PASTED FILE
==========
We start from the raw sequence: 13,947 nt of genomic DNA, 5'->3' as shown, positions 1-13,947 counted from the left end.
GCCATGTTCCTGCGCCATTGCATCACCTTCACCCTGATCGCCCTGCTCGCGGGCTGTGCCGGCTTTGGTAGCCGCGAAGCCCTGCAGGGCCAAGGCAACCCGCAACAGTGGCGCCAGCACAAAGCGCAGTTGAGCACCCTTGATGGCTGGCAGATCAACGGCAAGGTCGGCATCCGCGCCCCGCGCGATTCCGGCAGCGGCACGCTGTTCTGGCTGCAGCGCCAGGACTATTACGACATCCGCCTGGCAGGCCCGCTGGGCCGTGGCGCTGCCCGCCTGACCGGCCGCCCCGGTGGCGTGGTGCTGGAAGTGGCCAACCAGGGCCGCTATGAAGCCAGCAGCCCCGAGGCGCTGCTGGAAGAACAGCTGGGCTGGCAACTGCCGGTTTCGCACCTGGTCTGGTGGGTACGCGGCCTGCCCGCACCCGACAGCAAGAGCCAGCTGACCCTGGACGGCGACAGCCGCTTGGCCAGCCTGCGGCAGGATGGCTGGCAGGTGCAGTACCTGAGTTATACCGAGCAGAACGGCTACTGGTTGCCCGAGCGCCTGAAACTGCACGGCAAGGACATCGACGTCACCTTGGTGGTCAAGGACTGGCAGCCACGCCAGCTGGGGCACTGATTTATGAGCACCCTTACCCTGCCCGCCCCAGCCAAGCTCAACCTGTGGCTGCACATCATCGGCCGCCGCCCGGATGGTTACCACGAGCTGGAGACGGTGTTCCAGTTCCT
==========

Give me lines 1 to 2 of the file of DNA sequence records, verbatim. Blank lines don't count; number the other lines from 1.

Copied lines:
We start from the raw sequence: 13,947 nt of genomic DNA, 5'->3' as shown, positions 1-13,947 counted from the left end.
GCCATGTTCCTGCGCCATTGCATCACCTTCACCCTGATCGCCCTGCTCGCGGGCTGTGCCGGCTTTGGTAGCCGCGAAGCCCTGCAGGGCCAAGGCAACCCGCAACAGTGGCGCCAGCACAAAGCGCAGTTGAGCACCCTTGATGGCTGGCAGATCAACGGCAAGGTCGGCATCCGCGCCCCGCGCGATTCCGGCAGCGGCACGCTGTTCTGGCTGCAGCGCCAGGACTATTACGACATCCGCCTGGCAGGCCCGCTGGGCCGTGGCGCTGCCCGCCTGACCGGCCGCCCCGGTGGCGTGGTGCTGGAAGTGGCCAACCAGGGCCGCTATGAAGCCAGCAGCCCCGAGGCGCTGCTGGAAGAACAGCTGGGCTGGCAACTGCCGGTTTCGCACCTGGTCTGGTGGGTACGCGGCCTGCCCGCACCCGACAGCAAGAGCCAGCTGACCCTGGACGGCGACAGCCGCTTGGCCAGCCTGCGGCAGGATGGCTGGCAGGTGCAGTACCTGAGTTATACCGAGCAGAACGGCTACTGGTTGCCCGAGCGCCTGAAACTGCACGGCAAGGACATCGACGTCACCTTGGTGGTCAAGGACTGGCAGCCACGCCAGCTGGGGCACTGATTTATGAGCACCCTTACCCTGCCCGCCCCAGCCAAGCTCAACCTGTGGCTGCACATCATCGGCCGCCGCCCGGATGGTTACCACGAGCTGGAGACGGTGTTCCAGTTCCT